Franklin D. Roosevelt did not share this frenzy, but he calmly signed Executive Order 9066, in February 1942, giving the army the power, without warrants or indictments or hearings, to arrest every Japanese-American on the West Coast-110,000 men, women, and children-to take them from their homes, transport them to camps far into the interior, and keep them there under prison conditions. Three-fourths of these were Nisei-children horn in the United States of Japanese parents and therefore American citizens. The other fourth-the Issei, born in Japan-were barred by law from becoming citizens. In 1944 the Supreme Court upheld the forced evacuation on the grounds of military necessity. The Japanese remained in those camps for over three years.

    These German bombings were very small compared with the British and American bombings of German cities. In January 1943 the Allies met at Casablanca and agreed on large-scale air attacks to achieve "the destruction and dislocation of the German military, industrial and economic system and the undermining of the morale of the German people to the point where their capacity for armed resistance is fatally weakened." And so, the saturation bombing of German cities began-with thousand -plane raids on Cologne, Essen, Frankfurt, Hamburg. The English flew at night with no pretense of aiming at "military" targets; the Americans flew in the daytime and pretended precision, but bombing from high altitudes made that impossible. The climax of this terror bombing was the bombing of Dresden in early 1945, in which the tremendous heat generated by the bombs created a vacuum into which fire leaped swiftly in a great firestorm through the city. More than 100,000 died in Dresden. (Winston Churchill, in his wartime memoirs, confined himself to this account of the incident: "We made a heavy raid in the latter month on Dresden, then a centre of communication of Germany's Eastern Front")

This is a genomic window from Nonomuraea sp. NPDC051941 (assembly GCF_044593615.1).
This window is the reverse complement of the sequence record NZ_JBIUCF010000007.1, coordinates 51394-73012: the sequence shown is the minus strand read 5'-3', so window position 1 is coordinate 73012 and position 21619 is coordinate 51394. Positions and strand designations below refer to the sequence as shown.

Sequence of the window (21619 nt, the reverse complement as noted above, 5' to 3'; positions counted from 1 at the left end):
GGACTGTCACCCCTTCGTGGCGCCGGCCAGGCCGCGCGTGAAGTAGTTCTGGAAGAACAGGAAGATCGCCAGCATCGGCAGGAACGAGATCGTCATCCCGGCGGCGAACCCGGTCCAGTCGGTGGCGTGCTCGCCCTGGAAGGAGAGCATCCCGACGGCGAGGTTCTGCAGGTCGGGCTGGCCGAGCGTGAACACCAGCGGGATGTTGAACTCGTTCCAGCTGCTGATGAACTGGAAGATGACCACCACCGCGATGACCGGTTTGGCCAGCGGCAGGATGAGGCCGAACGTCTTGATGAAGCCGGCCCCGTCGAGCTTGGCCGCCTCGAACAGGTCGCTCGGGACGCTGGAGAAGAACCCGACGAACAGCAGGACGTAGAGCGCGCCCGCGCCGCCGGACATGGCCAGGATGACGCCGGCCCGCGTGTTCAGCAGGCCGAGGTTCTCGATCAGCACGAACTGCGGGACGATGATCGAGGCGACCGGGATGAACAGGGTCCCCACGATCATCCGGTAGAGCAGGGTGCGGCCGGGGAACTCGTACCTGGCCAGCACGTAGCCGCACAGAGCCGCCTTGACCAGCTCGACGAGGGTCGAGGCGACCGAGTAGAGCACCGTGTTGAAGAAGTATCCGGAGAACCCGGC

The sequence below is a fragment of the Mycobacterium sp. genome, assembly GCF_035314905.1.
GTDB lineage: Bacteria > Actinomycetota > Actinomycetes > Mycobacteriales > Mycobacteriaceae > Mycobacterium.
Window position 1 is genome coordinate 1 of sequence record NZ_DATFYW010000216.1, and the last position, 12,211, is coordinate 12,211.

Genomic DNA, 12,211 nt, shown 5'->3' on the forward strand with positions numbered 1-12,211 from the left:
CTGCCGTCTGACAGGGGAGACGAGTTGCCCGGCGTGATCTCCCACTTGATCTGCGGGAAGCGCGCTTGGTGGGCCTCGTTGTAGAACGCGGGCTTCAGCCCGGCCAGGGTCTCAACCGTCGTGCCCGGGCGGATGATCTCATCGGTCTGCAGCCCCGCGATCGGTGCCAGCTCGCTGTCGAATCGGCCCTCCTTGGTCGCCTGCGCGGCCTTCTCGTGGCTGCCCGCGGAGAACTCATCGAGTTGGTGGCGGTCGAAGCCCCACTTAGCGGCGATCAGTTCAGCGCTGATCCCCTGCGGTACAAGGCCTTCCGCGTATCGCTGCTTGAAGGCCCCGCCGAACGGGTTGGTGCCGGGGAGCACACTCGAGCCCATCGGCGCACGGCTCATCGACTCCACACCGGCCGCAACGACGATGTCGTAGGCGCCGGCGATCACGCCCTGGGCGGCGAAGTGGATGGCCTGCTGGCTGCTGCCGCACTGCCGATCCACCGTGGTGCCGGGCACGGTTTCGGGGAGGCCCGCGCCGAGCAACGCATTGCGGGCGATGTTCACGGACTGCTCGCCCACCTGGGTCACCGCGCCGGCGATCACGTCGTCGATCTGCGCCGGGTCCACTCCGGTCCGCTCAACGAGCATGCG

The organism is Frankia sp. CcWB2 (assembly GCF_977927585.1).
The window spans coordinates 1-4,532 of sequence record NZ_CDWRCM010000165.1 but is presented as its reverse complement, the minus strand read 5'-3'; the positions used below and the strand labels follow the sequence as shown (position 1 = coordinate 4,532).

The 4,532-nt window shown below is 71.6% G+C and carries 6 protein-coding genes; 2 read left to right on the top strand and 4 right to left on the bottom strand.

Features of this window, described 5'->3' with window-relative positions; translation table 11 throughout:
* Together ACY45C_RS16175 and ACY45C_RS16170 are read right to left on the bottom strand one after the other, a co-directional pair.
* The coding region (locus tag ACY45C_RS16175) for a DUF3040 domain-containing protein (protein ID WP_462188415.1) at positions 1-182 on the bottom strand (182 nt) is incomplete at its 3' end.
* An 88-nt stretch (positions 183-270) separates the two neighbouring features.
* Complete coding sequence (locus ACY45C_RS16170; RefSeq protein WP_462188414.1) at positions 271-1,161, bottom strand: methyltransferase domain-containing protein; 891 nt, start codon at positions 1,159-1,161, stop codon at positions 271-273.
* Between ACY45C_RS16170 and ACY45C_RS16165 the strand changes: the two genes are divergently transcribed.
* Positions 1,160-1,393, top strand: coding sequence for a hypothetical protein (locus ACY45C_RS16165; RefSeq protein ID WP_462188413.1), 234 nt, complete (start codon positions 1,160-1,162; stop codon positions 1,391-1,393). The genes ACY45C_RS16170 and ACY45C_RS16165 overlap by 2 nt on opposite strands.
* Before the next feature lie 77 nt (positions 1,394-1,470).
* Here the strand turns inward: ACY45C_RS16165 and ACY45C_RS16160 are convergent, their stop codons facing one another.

The United States Strategic Bombing Survey, set up by the War Department in 1944 to study the results of aerial attacks in the war, interviewed hundreds of Japanese civilian and military leaders after Japan surrendered, and reported just after the war:
    Based on a detailed investigation of all the facts and supported by the testimony of the surviving Japanese leaders involved, it is the Survey's opinion that certainly prior to 31 December 1945, and in all probability prior to 1 November 1945, Japan would have surrendered even if the atomic bombs had not been dropped, even if Russia had not entered the war, and even if no invasion had been planned or contemplated.

    Revealed: victims of UK's cold war torture camp